The Cradle PERF module applies user-defined calculations to an architecture model, to compare the performance of alternative architectures and apportion performance budgets to subsystem, component and equipment designs.
Simulation is an activity to reproduce a system’s behaviour in an artificial environment to test the system in a variety of scenarios. Simulation is used where testing the real system is either dangerous, impracticable or too time-consuming or expensive. The most fundamental behavioural characteristics of systems are set early in the design process, as alternative architecture topologies are assessed and performance budgets are set. But as there is no behaviour allocated to the components, it is not possible to build a simulation.
Performance assessment solves this problem. It is used before behaviour is known and allocated and so before simulation can be used. It can be used:
- To confirm if a proposed architecture is viable
- To compare performance characteristics of candidate architectures
- To define budgets for lower design levels (apportionment)
- To aggregate actual values
Performance assessment is expressed in user defined characteristics, typically concerned with timing, data error or precision, such as:
- Data rate
They can be subdivided, for example to study best case, worst case and typical conditions. They are held as user-defined formulae in the specifications and data definitions of the symbols in the architecture models’ diagrams.
Any number of performance characteristics can be defined and associated with each diagram symbol. Each has its own formula. These are defined using a function library and user-defined calculation routines. This library contains logical, arithmetic, logarithmic, exponential, ladder, table lookup and interpolation routines, amongst others.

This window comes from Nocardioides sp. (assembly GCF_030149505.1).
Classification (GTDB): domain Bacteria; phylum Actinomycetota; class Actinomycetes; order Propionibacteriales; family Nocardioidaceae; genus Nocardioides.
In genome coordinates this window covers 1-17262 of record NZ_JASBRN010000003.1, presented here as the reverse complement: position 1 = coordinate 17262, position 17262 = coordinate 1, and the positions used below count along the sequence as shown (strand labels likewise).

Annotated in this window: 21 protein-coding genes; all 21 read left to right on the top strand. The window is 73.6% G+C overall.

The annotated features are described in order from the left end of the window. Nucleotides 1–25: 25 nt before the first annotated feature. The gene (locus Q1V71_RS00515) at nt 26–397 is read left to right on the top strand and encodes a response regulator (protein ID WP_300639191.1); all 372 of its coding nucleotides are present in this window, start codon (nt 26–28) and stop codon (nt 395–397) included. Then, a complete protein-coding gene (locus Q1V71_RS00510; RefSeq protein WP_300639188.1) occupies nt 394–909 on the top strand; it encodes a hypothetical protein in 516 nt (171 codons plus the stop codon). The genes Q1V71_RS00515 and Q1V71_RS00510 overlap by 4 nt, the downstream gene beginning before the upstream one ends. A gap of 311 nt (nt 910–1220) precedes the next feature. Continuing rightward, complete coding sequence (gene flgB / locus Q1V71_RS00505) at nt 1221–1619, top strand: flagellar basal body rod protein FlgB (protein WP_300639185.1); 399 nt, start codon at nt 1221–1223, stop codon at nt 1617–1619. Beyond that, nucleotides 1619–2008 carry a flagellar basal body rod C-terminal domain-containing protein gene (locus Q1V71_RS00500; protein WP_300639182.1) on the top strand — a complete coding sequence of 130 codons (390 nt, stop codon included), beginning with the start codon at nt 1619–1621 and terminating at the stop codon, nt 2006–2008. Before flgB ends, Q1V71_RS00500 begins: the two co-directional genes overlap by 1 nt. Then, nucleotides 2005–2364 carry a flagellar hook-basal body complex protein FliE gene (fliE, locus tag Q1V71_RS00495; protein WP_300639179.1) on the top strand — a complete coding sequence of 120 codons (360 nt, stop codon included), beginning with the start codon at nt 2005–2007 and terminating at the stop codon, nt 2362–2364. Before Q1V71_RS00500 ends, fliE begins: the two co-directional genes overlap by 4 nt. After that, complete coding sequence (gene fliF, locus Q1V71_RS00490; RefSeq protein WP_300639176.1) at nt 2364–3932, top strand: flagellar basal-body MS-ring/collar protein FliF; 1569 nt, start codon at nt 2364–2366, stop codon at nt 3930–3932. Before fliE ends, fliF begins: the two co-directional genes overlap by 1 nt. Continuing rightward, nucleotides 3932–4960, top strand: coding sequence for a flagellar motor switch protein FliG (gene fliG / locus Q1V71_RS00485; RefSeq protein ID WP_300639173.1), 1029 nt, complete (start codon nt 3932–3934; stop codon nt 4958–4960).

System performance requirements are applied as constraints to these characteristics by linking the items in the database and defining ranges of values for the performance characteristics that should not, or may not, be exceeded.
A state model can have external loads applied to it to represent different usage scenarios. An analysis can contain many such environmental loads. The environmental loads are defined as values of any of the performance characteristics at the external input(s) to the model.
Each analysis applies the environmental load and calculates performance characteristics for all of the symbols in the state model’s diagrams using the formulae and constraints in each symbol. The results are therefore quantitative. They are stored inside the symbols’ descriptions.
The results can be reported in the same manner as other information in a Cradle database. They can also be graphed. The graphs will typically show the values of specified characteristics along a path through the model, termed a thread. Each graph will show any constraints applied from the system requirements and the effect of the constrains on the analysis results. The data in such graphs can be exported to CSV.
Any number of thread analyses can occur.
The results will show that an architecture is viable if none of its constraints are violated.
Since the performance data is built into the architecture model, any changes to the model’s topology (such as a change to the architecture) will be automatically reflected in changes to the performance results. This allows easy comparison between alternative architectures.
The analysis results are the characteristics of a viable architecture. Hence, they are the constraints or budgets for the next level of design. So the analysis of each level produces performance constraints for the next level. This process can continue through the design levels until the system behaviour is sufficiently defined for simulation to be practicable.
Please contact 3SL for further information about adding a Cradle PERF module to your existing system.